The Science behind #TheDress

#TheDress #WhiteandGod #BlackandBlue

Color perception is relative, as is human perception in general and it is easy to understand this if we use price as an example. The dress in question costs 77 dollars. Is it expensive or cheap? It depends. It’s ridiculous for a Hollywood actress, but expensive for a beggar anywhere in Brazil.

And what does price have to do with color? Just as expensive and cheap depends on one’s bank account, the color of the dress also depends on how one’s brain works. In the case of #TheDress, people fall into two categories, gold-and-white or blue-and-black. The color of the original dress is blue-and-black, but what matters is the photo thatgenerated a very dressdifferent (illustration above) and observers are divided between blue-and-black or gold-and-white. Who is right? Everyone.

dress color

Our brain is equipped with a mechanism called perceptual constancy. What is this for? To bring some stability to our already troubled lives. In the specific case of color, constancy is a mechanism that is constantly discounting changes in lighting so that the color of objects remains stable. Without color constancy we would perceive objects constantly changing color because the light emitted by them – in fact – changes according to the change in lighting, whether natural or artificial. In other words, we do not see differences where they exist and therefore “we do not see the world as it is, but rather how it can be useful to us” as Beau Lotto.

Some brains assume that the lighting is yellow and discount that lighting by noticing the blue-and-black dress, and others assume that the lighting is blue and discount that lighting by noticing the gold-and-white dress. The simulation below is the one that best illustrates the difference between the one that discounts the blue lighting (left) and the one that discounts the yellow lighting (right).

Decodificando o desconto da iluminação!
Decoding the lighting discount!

If the task was to decide between blue or green lighting, the dress had not become a success. Blue and green are not opposing colors and the differences would have gone unnoticed. Discounting blue lighting generates a perception where yellow predominates and discounting green generates a perception where red predominates. Yellow and red are two different colors but between them there is a multitude of reddish-yellows, orange-yellows, reddish-oranges, among many other similar descriptions that we are already used to and would not cause any controversy.

In the case of blue and yellow, which are opposing colors, when the brain assumes one or the other, the perceptual result is completely different. Discounting blue lighting generates a perception where yellow predominates and soon people perceive gold-and-white while discounting yellow generates a perception where blue predominates and people perceive blue-and-black. Between blue and yellow there is no intermediary because there are no blue-yellow or bluish-yellow and therefore we name it yellow or gold or any other name that does not contain blue, or we name it blue or any other name that does not contain nothing yellow and that’s where the screaming difference lies.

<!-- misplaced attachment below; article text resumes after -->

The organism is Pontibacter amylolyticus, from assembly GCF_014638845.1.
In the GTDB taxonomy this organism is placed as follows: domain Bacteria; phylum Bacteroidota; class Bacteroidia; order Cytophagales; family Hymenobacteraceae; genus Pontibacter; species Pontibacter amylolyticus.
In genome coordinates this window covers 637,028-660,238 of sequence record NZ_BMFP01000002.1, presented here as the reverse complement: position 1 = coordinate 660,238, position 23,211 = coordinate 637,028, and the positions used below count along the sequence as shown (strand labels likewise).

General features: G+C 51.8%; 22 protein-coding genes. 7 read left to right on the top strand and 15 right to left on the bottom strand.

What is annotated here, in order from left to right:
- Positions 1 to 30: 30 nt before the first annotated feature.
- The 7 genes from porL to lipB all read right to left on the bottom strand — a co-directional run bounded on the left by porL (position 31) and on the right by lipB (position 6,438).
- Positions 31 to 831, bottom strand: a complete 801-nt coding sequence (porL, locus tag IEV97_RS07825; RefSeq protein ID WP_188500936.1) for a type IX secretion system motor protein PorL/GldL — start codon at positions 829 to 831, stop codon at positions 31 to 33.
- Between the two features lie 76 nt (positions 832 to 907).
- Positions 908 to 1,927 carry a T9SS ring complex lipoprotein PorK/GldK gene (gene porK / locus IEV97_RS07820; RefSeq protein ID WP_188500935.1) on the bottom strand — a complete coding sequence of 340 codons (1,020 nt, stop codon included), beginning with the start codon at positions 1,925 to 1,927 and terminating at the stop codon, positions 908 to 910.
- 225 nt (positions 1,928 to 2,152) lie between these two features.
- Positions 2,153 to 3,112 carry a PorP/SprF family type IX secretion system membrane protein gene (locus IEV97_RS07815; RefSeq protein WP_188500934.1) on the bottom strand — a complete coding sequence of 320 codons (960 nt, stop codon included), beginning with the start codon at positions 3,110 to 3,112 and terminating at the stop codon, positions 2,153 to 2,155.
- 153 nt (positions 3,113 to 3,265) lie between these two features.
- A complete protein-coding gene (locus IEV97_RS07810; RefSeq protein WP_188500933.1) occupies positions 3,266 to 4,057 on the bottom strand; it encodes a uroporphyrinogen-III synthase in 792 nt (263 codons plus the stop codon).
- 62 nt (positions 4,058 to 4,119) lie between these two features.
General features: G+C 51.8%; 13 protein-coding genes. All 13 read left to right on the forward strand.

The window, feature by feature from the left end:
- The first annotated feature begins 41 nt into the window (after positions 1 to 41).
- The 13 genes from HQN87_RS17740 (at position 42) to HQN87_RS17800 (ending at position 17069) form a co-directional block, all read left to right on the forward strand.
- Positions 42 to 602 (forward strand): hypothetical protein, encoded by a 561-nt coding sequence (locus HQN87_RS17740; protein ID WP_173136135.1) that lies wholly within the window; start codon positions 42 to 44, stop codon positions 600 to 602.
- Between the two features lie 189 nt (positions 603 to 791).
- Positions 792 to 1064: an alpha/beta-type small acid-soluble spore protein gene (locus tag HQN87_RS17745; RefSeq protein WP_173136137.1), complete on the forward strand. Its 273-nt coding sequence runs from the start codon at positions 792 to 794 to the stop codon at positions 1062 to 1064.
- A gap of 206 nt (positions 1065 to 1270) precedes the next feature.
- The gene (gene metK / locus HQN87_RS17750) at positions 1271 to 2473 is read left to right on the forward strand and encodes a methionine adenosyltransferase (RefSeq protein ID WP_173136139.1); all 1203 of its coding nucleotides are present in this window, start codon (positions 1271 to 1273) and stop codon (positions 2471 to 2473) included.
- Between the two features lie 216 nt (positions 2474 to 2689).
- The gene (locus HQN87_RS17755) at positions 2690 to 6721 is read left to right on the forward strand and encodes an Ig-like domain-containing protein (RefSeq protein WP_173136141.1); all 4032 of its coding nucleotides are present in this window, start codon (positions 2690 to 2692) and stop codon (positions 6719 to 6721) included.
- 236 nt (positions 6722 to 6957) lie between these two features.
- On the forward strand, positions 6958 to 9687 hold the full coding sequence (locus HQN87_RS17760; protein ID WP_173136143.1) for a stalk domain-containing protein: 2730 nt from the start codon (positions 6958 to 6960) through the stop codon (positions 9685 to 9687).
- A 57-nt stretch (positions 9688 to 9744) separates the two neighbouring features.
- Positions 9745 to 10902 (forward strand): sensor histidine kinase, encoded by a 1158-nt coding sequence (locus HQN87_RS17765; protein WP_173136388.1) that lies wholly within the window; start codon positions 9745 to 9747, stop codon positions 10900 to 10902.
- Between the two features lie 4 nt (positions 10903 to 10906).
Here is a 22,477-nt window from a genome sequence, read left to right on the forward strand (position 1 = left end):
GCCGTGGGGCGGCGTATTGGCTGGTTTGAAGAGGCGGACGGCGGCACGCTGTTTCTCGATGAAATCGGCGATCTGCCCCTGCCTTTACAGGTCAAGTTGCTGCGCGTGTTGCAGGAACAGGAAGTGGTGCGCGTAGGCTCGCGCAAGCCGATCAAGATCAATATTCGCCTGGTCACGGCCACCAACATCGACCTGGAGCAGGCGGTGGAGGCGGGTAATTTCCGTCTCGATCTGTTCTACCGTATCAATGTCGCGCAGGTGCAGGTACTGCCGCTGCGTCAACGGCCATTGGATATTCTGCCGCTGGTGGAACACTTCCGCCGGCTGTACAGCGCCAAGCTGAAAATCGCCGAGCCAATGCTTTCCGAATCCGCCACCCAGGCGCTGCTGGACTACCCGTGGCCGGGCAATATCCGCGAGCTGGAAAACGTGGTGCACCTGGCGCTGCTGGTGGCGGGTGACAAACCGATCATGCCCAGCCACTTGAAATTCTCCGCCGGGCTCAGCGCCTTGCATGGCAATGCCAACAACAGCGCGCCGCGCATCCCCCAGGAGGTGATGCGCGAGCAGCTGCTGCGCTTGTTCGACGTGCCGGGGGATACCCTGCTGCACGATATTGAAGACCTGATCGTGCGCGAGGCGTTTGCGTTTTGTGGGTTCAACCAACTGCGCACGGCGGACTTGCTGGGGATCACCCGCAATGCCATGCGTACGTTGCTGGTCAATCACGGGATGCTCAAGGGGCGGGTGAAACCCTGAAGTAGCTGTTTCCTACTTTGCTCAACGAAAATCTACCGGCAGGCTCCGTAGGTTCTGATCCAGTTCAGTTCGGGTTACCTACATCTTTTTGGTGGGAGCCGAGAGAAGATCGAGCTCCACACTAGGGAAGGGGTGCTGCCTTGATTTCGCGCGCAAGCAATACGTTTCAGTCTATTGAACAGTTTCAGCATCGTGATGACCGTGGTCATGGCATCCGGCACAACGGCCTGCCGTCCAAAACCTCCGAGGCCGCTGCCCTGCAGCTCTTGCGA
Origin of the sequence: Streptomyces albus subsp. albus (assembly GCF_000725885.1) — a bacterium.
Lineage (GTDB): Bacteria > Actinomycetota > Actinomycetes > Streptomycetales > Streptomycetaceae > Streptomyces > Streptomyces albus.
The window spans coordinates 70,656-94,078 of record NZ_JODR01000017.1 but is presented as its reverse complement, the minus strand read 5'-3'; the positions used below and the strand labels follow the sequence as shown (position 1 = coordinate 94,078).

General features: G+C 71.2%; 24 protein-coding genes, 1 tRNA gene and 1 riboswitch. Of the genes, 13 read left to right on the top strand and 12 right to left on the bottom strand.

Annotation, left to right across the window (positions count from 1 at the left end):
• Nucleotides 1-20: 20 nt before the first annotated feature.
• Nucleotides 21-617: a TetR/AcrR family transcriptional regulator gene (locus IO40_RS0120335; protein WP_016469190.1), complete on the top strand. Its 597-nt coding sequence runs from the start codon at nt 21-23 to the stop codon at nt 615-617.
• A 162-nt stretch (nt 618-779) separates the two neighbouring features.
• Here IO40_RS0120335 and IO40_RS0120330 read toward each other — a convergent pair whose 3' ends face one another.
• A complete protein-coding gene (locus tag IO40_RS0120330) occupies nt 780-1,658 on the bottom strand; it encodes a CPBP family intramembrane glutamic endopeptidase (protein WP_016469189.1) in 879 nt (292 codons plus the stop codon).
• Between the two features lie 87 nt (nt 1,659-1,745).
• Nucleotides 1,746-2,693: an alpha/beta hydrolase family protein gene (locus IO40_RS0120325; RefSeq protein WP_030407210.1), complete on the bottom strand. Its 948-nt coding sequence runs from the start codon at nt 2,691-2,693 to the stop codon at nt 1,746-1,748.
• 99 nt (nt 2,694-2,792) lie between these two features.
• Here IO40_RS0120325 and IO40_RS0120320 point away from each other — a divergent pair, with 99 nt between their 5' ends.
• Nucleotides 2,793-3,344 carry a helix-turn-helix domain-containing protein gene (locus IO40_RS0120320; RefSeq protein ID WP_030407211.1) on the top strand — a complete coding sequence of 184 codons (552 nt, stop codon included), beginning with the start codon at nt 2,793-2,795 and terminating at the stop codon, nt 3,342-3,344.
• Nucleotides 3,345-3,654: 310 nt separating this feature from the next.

Human Color Space
Human Color Space

What makes one person see gold-and-white and another person see blue-and-black? In my research, 50% perceive gold-and-white and 50% perceive blue-and-black. If this result is confirmed, the choice between seeing gold-and-white or seeing blue-and-black may be a mere result of chance orchestrating our brains just as flipping a coin is also a work of chance. If my sample is not confirmed, the answer lives somewhere else and Drummond was right because “each one chose according to his whim, his illusion, his myopia”. In this case, further research could help us understand what differs those who see gold-and-white from those who see blue-and-black, but in one way or another, everyone is right why our minds were designed to see a little but not a lot and this varies from brain to brain.

Color is often thought of as a quality of the object or light, but this is not true. Color is a mental phenomenon determined by neuronal processes and light is just the beginning of this process that ends with the perception of one or more colors. The experience of blue-and-black or gold-and-white, like all other colors, is a mental construct.

A Long version of this article can be read at The Polemic of the Dress teaches: We see what wethink!

Claudia Feitosa-Santana is a neuroscientist and specialist in color perception, with a master’s degree in experimental psychology and a doctorate in neurosciences and behavior from the University of São Paulo, and post-doctorate in integrated neurosciences from the University of Chicago. She lives in Chicago and is currently a professor at The School of The Art Institute of Chicago and Roosevelt University.

Written by Feitosa-Santana

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